The former Managing Director of MrPorter.com talks us through his lockdown experience, his musical influences, the role of style and what the future holds for fashion...
We take it for granted these days that we can peruse menswear online, place an order and in a few days (or in some cases, hours) expect our new wardrobe upgrade delivered to our door. But this is a relatively recent phenomenon, and one presided over by Toby Bateman, who helped steer mrporter.com to become one of the world's very best online destinations for men. We caught up with him during lockdown to pick his brains on style, music, cuisine, cars and much, much more.
Hi Toby. We hope the quarantine wasn’t too taxing on you. Give yourself a mark out of 10 for how you’ve been living through it?
I would give myself an 8/9, I reckon. There is a caveat though. Since I’ve been in a state of what people refer to as “in between jobs” of late, I have spent more time than most at home in the past six months anyway. So you might say, I was used to operating like this. I am also lucky not to live in London – I have a pretty decent garden, which both allows me to be outside and not feel cooped up and also gives me stuff to do. Mostly cutting things and burning things.
Has isolation made you rethink life?
I would say that to some extent I went through a bit of a mid-life crisis last year anyway, so I re-thought life then. I think what lockdown has done for me is perhaps reinforce that the conclusions I have reached this past year are even more correct.
If you had to quarantine for the next 6 months but could only play five records, what would they be?
God that’s so tough. I listen to such a broad range of music and it really depends on mood, time of day, what I’m drinking or eating at the time, where I am…. I’ve been revisiting some old albums a bit – maybe it makes us reminisce. I will list what I’ve been listening to recently then:
Bob Dylan – Nashville Skyline: I love Bob Dylan and also secretly really enjoy country music (of a certain type). This isn’t my favourite BD record (which is probably Highway 61 Revisited on balance) but for some reason, I’ve just been into this one recently.
Abbey Road Re-Mastered: I’m not a huge Beatles nut or anything – like them of course – but I just really like this paired back re-recording. Here Comes the Sun is of course also one of the happiest songs ever made so that helps. Reminds me of a Junya Watanabe catwalk show too.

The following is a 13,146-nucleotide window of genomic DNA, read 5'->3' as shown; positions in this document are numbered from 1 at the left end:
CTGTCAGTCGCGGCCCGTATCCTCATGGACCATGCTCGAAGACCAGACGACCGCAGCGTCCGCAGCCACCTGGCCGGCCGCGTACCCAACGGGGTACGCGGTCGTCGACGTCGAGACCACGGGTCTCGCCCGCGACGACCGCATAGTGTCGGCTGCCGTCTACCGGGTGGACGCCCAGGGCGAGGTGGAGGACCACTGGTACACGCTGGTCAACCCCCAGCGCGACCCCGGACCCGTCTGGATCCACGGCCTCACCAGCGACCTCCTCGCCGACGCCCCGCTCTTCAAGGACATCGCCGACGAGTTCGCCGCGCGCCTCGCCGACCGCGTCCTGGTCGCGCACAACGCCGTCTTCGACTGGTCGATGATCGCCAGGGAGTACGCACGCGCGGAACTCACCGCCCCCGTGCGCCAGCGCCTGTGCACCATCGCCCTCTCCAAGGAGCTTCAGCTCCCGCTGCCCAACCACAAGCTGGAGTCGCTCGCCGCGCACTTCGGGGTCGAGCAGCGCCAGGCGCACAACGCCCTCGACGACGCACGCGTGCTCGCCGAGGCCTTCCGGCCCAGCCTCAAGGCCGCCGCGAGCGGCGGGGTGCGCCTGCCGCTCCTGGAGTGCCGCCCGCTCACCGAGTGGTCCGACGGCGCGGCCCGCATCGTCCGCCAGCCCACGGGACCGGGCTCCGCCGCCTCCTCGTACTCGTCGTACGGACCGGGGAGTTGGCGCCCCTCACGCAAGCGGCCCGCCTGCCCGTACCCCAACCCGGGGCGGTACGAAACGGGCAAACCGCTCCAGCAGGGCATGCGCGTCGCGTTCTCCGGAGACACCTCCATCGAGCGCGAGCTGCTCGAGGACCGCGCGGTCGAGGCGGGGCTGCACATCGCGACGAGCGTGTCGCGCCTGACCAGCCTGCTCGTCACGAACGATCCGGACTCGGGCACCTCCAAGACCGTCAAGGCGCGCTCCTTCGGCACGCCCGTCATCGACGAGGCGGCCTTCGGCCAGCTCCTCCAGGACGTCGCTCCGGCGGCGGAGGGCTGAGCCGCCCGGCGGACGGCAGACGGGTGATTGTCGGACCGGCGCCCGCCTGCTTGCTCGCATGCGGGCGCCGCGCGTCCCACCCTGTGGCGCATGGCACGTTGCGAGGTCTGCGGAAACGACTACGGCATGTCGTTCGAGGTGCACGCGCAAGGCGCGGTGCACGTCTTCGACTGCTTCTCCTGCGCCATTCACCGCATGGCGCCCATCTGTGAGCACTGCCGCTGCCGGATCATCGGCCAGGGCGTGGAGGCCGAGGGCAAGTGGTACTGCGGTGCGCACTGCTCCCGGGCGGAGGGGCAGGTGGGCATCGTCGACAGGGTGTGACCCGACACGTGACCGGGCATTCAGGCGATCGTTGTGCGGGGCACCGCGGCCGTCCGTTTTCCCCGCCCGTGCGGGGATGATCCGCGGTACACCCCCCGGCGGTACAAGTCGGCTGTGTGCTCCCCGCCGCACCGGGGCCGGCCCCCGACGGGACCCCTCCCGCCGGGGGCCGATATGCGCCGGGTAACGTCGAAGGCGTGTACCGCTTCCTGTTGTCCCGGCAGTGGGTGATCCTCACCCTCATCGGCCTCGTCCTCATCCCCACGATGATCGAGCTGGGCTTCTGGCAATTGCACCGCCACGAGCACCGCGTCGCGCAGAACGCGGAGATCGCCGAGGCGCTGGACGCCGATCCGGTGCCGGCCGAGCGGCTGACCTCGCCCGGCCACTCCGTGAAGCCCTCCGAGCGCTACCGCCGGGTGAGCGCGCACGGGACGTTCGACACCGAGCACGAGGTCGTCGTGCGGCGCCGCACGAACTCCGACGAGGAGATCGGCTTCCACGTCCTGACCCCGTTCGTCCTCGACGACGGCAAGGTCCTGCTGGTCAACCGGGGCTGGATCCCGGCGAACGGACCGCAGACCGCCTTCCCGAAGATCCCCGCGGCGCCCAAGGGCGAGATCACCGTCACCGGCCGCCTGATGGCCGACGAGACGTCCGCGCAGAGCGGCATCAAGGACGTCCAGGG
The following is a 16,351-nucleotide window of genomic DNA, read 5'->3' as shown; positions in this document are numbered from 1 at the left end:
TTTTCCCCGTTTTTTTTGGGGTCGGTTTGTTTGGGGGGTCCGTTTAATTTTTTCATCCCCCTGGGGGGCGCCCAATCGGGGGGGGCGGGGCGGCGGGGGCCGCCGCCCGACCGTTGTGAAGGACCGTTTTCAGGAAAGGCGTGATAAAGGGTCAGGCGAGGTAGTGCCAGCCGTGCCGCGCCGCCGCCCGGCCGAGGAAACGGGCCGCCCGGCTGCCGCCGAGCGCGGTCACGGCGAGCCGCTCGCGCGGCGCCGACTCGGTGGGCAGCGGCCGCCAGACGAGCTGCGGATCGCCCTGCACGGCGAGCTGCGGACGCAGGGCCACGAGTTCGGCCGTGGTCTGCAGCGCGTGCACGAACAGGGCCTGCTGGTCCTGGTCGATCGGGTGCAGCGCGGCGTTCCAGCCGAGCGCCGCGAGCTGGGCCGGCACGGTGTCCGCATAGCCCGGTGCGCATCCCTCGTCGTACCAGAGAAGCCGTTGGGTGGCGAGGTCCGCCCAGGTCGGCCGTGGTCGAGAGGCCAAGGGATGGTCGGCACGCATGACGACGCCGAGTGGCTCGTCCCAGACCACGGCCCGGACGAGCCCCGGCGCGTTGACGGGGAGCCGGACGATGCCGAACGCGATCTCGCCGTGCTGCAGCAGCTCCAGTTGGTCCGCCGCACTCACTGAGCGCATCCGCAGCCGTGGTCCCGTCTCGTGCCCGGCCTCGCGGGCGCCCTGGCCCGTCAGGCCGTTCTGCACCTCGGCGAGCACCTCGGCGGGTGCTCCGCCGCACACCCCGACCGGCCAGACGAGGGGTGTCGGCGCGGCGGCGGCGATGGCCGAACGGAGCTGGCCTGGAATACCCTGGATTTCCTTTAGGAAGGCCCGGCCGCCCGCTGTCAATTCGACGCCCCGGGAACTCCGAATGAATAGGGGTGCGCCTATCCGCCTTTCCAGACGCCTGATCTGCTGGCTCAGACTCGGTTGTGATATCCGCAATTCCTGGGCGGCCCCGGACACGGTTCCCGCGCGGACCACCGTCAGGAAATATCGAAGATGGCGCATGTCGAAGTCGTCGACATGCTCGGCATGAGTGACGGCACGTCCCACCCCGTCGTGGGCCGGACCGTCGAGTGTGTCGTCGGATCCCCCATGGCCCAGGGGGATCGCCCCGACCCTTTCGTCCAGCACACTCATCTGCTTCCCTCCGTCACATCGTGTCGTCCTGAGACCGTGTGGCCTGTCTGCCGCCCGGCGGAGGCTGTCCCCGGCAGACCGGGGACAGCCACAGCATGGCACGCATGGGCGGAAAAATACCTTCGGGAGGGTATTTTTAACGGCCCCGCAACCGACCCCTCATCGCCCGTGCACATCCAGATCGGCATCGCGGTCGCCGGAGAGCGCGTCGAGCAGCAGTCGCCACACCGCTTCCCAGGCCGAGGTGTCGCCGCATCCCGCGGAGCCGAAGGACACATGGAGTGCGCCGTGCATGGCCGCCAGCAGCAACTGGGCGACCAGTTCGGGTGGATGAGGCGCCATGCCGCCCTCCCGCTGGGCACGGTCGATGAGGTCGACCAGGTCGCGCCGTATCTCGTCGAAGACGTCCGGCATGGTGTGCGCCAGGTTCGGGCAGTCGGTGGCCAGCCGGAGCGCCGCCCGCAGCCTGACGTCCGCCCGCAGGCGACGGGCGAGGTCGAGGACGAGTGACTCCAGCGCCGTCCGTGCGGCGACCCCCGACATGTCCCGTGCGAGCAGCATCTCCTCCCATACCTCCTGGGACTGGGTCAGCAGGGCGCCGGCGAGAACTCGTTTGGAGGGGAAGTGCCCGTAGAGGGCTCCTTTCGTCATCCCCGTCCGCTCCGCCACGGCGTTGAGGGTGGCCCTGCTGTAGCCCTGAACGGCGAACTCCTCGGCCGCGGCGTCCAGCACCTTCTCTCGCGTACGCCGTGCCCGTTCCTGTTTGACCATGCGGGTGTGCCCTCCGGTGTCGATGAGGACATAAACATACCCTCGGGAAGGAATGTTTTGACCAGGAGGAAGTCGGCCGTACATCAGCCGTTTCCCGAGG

Guillermo Portabales – Aquellas Lindas Melodias.: Quite a few years ago I got into Buena Vista Social Club – and this is very similar. Fantastic Cuban music – I just love to sit and listen to this with a drink in my hand. A Dark and Stormy preferably.
New Order – Substance: What can I say? Every tune is a classic.
REM – Out of Time: See above.
What book have you read recently (or otherwise) that has had a profound effect on you?
I’m not sure that books really have a profound effect on me. Maybe I’m not well-read enough, or maybe I’m shallow. Most of my reading at the moment is done out loud for my children – I’m reading Minnie (aged 12) The Life of Pi and Henry (aged 10) The Hitchhikers Guide to the Galaxy. Some people might think “Aren’t they a bit old for reading to?” – I think a lot of people stop reading to their kids when they get past The Gruffalo. But I like to do it – and they still like to listen – and it’s a good excuse for quality one-on-one time. I did read Hitchhikers quite a bit when I was a teenager so perhaps that had some kind of effect. Douglas Adams was a genius of course. I have re-read a couple of PG Wodehouse books as well recently (which is purely for escapism and the joy of the English language).
What items would you say define your style?
In no particular order: A Bengal striped button-down oxford shirt. Brown suede Alden derbies. A pair of RRL jeans. A Rolex 1016. John Lobb Lopez loafers. Navy cashmere crew neck sweater. Washed denim jacket. Tan suede unlined jacket. Knitted navy blazer. Nike Air Tailwind ‘79s. A white T-shirt. Thick cotton socks from Corgi. A velvet dinner jacket. Quoddy boat shoes. Chambray shirt. A navy corduroy suit.